Widow Jane is the oldest of whiskies at the distillery, made in small batches and proofed with water from the Rosedale Mines (a.k.a. the Widow Jane Mines) of New York. The result is a beautifully smooth bourbon with tasting notes of vanilla, cinnamon, cherries, and spice. Because at 91-proof it's considered a lower-proof bourbon, there is no sharp ethanol smell. The nose is of oak, corn, vanilla, and the charred barrels in which it's aged.

Pepper and oak are present on the finish, which flares hot and then subsides. It's worth considering the high price point of this single-barrel bourbon. It has a solid traditional bourbon flavor, but if you don't want to come out of pocket to the tune of $75 per bottle, there are other similar bourbons to be had for less.

Woodinville Straight Bourbon Whiskey – Washington

When you're a start-up distiller looking to bring back the art of small-batch bourbons produced with locally grown grain and barreled in barrels coopered nearby, you want to make sure the product honors the ingredients and is done properly. That's why Woodinville Whiskey founders Orlin Sorensen and Brett Carlile worked with David Pickerell, the master distiller at Maker's Mark for 14 years, when they started their journey toward this bourbon.

The corn, rye, and barley for this bourbon are locally grown in Woodinville before it's turned into white lightning and sent over the Cascade mountains to age for 18 months. But it's not just the bourbon that's the story. This distillery pays attention to the detail of the barrel. The oak for each barrel is seasoned for 18 months, and exposed to the elements to mellow the tannins that are present. The wood is then coopered and slowly toasted, charring the barrel slowly.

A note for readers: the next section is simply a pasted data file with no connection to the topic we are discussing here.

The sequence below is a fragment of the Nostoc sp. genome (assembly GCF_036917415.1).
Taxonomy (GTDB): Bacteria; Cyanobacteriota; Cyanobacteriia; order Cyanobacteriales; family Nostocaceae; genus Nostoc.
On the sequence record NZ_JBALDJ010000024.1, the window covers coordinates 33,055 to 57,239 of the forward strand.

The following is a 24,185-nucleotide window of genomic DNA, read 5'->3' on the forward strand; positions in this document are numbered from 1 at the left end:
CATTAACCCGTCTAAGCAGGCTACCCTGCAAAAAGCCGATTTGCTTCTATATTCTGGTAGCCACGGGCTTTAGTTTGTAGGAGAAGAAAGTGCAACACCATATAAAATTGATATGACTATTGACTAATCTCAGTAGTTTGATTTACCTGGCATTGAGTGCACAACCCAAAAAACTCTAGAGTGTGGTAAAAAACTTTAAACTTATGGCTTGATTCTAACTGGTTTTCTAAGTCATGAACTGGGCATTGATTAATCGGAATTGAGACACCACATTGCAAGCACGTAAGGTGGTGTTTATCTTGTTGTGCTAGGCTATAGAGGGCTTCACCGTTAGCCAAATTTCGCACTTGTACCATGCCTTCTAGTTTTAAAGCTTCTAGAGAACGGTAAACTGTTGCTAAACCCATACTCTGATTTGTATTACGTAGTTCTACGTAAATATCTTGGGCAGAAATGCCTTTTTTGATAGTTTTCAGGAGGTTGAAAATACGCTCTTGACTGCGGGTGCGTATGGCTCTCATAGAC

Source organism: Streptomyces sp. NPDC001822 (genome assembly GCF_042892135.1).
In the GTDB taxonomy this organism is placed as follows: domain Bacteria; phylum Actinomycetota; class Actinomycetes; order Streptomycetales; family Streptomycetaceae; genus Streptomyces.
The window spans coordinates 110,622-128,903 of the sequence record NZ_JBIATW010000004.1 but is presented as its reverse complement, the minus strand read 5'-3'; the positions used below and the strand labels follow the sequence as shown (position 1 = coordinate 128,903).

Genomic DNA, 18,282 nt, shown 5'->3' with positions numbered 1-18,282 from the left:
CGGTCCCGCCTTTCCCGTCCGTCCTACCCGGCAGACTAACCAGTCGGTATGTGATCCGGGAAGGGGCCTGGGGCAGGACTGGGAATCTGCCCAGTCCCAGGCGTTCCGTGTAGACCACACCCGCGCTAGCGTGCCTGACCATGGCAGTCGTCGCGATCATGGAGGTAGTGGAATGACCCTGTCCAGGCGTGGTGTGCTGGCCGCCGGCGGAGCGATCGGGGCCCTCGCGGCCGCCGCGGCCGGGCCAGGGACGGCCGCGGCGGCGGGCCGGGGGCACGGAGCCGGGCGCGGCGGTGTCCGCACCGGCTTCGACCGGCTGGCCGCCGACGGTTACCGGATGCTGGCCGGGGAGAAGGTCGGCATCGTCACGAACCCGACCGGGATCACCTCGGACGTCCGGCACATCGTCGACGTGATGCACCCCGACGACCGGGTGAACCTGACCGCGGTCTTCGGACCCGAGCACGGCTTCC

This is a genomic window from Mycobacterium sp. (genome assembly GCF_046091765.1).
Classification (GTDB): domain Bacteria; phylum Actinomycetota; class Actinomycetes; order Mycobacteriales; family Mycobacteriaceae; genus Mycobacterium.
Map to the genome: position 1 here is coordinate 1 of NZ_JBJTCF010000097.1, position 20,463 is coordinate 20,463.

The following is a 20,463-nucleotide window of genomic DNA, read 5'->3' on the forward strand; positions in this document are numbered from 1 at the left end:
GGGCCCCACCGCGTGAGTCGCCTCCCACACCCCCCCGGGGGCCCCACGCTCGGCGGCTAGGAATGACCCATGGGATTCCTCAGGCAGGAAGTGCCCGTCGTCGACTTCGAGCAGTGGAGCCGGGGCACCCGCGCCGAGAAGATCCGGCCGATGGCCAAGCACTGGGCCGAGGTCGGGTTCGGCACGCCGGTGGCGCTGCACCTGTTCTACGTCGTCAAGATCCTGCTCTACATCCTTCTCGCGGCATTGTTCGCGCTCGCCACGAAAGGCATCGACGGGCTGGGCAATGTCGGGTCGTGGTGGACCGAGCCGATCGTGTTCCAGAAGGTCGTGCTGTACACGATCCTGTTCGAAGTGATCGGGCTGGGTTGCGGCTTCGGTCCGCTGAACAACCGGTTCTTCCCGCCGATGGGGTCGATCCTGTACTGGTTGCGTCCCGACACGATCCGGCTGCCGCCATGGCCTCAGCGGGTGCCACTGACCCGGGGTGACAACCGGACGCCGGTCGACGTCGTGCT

The result of this attention to detail from grain to barrel is a bourbon with exceptionally creamy flavors of vanilla, caramel, and toasted oak. It finishes more deeply, with earthy flavors of leather, brown sugar, and more of that toasty oak. The lower proof means the taste is not too complex, but it's a remarkably enjoyable, award-winning spirit that is easy to sip.

Smooth Ambler Contradiction Bourbon— West Virginia

Smooth Ambler's Contradiction Bourbon is a lot like the state it comes from: deeply down-home but influenced also by states outside its borders. In the case of Smooth Ambler Contradiction Bourbon, the distillery blends whiskey from Indiana and Tennessee with its own wheated bourbon distilled in West Virginia. This bourbon is the perfect metaphor for the can-do spirit that lives in Appalachia. It's an upstart in a region that is known more for moonshine, and it's winning awards (including a gold medal at the World Whiskey Awards).